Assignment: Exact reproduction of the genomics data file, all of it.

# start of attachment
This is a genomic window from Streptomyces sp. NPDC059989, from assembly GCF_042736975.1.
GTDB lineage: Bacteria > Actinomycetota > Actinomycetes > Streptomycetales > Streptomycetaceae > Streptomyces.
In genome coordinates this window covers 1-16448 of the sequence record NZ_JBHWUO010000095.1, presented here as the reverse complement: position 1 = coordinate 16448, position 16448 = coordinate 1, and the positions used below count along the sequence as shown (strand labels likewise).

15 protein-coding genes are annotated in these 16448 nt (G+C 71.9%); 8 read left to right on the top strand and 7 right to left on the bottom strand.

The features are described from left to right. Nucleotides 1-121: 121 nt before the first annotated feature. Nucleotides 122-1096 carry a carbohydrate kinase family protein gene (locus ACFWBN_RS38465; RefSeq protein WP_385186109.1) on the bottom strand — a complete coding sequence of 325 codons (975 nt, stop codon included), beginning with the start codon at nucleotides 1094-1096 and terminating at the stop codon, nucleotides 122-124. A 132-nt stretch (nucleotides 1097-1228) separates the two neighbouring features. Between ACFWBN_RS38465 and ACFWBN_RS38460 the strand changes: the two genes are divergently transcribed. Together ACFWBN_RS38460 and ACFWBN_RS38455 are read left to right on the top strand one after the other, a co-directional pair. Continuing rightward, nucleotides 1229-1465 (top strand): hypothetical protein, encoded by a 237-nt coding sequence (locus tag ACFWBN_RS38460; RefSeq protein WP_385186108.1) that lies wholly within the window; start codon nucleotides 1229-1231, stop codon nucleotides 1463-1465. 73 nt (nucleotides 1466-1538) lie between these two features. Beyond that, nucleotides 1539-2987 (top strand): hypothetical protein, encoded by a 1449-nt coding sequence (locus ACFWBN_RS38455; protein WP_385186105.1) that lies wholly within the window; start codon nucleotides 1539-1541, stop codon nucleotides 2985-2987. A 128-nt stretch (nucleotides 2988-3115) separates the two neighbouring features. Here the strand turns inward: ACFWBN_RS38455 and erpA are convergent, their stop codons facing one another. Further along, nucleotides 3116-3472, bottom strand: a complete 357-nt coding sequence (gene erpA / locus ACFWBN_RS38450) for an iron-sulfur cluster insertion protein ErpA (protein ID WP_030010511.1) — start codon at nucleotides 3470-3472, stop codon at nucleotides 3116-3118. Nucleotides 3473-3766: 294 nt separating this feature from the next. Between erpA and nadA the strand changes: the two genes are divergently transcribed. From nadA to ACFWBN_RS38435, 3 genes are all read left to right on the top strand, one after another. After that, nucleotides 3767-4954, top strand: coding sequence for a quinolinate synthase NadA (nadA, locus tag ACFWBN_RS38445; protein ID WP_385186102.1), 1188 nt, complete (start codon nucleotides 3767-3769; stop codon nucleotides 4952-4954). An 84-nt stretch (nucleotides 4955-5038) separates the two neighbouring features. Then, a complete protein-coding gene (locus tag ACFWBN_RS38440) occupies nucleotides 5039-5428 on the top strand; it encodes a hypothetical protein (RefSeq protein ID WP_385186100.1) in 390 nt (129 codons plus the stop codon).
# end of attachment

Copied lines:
This is a genomic window from Streptomyces sp. NPDC059989, from assembly GCF_042736975.1.
GTDB lineage: Bacteria > Actinomycetota > Actinomycetes > Streptomycetales > Streptomycetaceae > Streptomyces.
In genome coordinates this window covers 1-16448 of the sequence record NZ_JBHWUO010000095.1, presented here as the reverse complement: position 1 = coordinate 16448, position 16448 = coordinate 1, and the positions used below count along the sequence as shown (strand labels likewise).

15 protein-coding genes are annotated in these 16448 nt (G+C 71.9%); 8 read left to right on the top strand and 7 right to left on the bottom strand.

The features are described from left to right. Nucleotides 1-121: 121 nt before the first annotated feature. Nucleotides 122-1096 carry a carbohydrate kinase family protein gene (locus ACFWBN_RS38465; RefSeq protein WP_385186109.1) on the bottom strand — a complete coding sequence of 325 codons (975 nt, stop codon included), beginning with the start codon at nucleotides 1094-1096 and terminating at the stop codon, nucleotides 122-124. A 132-nt stretch (nucleotides 1097-1228) separates the two neighbouring features. Between ACFWBN_RS38465 and ACFWBN_RS38460 the strand changes: the two genes are divergently transcribed. Together ACFWBN_RS38460 and ACFWBN_RS38455 are read left to right on the top strand one after the other, a co-directional pair. Continuing rightward, nucleotides 1229-1465 (top strand): hypothetical protein, encoded by a 237-nt coding sequence (locus tag ACFWBN_RS38460; RefSeq protein WP_385186108.1) that lies wholly within the window; start codon nucleotides 1229-1231, stop codon nucleotides 1463-1465. 73 nt (nucleotides 1466-1538) lie between these two features. Beyond that, nucleotides 1539-2987 (top strand): hypothetical protein, encoded by a 1449-nt coding sequence (locus ACFWBN_RS38455; protein WP_385186105.1) that lies wholly within the window; start codon nucleotides 1539-1541, stop codon nucleotides 2985-2987. A 128-nt stretch (nucleotides 2988-3115) separates the two neighbouring features. Here the strand turns inward: ACFWBN_RS38455 and erpA are convergent, their stop codons facing one another. Further along, nucleotides 3116-3472, bottom strand: a complete 357-nt coding sequence (gene erpA / locus ACFWBN_RS38450) for an iron-sulfur cluster insertion protein ErpA (protein ID WP_030010511.1) — start codon at nucleotides 3470-3472, stop codon at nucleotides 3116-3118. Nucleotides 3473-3766: 294 nt separating this feature from the next. Between erpA and nadA the strand changes: the two genes are divergently transcribed. From nadA to ACFWBN_RS38435, 3 genes are all read left to right on the top strand, one after another. After that, nucleotides 3767-4954, top strand: coding sequence for a quinolinate synthase NadA (nadA, locus tag ACFWBN_RS38445; protein ID WP_385186102.1), 1188 nt, complete (start codon nucleotides 3767-3769; stop codon nucleotides 4952-4954). An 84-nt stretch (nucleotides 4955-5038) separates the two neighbouring features. Then, a complete protein-coding gene (locus tag ACFWBN_RS38440) occupies nucleotides 5039-5428 on the top strand; it encodes a hypothetical protein (RefSeq protein ID WP_385186100.1) in 390 nt (129 codons plus the stop codon).